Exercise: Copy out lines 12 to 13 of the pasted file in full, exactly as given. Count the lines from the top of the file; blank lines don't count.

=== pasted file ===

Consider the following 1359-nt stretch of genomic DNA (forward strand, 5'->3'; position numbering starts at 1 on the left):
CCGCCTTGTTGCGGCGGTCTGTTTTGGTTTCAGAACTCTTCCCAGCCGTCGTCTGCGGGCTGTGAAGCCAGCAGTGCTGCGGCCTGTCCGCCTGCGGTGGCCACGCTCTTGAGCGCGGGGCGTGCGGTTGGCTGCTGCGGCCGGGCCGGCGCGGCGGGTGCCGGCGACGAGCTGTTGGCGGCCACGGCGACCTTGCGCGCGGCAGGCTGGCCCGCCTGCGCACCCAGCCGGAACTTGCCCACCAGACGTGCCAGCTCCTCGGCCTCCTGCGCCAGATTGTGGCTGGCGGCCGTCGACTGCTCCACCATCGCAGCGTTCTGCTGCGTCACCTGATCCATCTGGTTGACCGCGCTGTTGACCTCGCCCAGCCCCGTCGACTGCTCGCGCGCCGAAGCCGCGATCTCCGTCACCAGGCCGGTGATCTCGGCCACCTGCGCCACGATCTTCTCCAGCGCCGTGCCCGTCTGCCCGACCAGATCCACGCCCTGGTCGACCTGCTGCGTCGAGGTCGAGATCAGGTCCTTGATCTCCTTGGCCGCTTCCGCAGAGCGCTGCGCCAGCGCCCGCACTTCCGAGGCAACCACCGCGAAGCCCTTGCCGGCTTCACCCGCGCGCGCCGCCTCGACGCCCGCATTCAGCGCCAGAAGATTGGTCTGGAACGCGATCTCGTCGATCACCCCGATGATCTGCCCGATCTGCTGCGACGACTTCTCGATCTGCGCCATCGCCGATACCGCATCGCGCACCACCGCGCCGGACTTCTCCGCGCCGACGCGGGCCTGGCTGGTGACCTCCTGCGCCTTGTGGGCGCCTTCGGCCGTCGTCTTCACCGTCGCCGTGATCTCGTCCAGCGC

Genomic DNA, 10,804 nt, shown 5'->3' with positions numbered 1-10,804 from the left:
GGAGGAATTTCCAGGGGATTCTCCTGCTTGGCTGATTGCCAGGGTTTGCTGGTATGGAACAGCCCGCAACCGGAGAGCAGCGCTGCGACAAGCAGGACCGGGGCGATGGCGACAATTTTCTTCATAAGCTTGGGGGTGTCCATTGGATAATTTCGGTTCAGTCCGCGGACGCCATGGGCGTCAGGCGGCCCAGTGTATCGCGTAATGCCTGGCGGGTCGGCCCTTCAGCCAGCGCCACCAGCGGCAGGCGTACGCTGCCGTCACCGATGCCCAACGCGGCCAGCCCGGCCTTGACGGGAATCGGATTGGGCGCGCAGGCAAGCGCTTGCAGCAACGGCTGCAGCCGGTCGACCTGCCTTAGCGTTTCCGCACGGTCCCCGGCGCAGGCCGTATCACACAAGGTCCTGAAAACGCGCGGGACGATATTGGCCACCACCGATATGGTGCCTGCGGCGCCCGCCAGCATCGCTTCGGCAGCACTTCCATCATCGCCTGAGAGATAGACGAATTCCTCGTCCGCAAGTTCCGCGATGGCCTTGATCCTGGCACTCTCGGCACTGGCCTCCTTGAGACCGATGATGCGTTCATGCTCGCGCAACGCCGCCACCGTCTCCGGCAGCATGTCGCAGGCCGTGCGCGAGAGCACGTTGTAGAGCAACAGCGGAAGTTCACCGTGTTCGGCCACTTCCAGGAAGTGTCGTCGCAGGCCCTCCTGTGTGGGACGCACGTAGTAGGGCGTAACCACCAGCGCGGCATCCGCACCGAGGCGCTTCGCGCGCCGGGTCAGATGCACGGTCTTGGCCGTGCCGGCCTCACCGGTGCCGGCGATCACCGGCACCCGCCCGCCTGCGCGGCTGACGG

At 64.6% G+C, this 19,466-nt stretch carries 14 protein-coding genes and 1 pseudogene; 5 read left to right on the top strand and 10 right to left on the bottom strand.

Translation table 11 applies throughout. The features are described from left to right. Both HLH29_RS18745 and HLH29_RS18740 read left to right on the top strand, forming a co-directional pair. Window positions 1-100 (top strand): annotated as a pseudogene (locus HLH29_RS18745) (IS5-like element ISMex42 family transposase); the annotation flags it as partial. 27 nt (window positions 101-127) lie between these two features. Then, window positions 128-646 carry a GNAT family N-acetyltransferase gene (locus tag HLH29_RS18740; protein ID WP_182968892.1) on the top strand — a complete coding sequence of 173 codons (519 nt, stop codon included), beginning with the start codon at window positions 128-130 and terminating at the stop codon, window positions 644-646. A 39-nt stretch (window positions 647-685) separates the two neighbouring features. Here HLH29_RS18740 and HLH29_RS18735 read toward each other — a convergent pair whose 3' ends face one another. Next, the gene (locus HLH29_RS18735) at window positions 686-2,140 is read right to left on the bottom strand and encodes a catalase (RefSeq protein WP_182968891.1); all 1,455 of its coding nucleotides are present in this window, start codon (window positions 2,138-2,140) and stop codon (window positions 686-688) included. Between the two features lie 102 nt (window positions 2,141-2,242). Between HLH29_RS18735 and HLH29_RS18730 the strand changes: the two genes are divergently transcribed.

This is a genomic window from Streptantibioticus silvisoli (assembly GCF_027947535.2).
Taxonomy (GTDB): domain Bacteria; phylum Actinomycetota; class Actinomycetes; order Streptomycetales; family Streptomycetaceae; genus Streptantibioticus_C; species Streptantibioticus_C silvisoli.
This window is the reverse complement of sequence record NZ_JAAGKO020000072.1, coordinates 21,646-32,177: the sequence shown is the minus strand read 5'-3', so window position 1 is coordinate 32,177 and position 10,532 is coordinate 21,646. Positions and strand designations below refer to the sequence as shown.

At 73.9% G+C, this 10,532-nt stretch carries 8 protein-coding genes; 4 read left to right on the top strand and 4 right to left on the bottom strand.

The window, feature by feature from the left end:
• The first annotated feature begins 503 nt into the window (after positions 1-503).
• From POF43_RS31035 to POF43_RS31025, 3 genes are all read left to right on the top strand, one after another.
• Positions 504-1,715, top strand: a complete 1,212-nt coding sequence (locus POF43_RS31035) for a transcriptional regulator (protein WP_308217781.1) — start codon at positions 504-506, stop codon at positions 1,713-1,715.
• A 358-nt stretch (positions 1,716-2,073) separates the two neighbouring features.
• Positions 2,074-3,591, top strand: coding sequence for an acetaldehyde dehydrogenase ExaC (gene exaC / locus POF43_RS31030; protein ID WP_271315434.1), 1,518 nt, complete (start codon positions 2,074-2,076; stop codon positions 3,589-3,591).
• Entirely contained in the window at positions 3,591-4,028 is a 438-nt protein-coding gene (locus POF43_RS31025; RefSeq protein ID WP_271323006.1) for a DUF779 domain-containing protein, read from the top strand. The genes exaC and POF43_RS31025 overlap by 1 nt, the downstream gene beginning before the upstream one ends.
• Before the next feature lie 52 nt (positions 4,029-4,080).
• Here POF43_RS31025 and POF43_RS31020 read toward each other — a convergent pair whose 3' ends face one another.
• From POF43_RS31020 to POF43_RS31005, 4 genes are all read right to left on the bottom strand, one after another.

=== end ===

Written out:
• The first annotated feature begins 503 nt into the window (after positions 1-503).
• From POF43_RS31035 to POF43_RS31025, 3 genes are all read left to right on the top strand, one after another.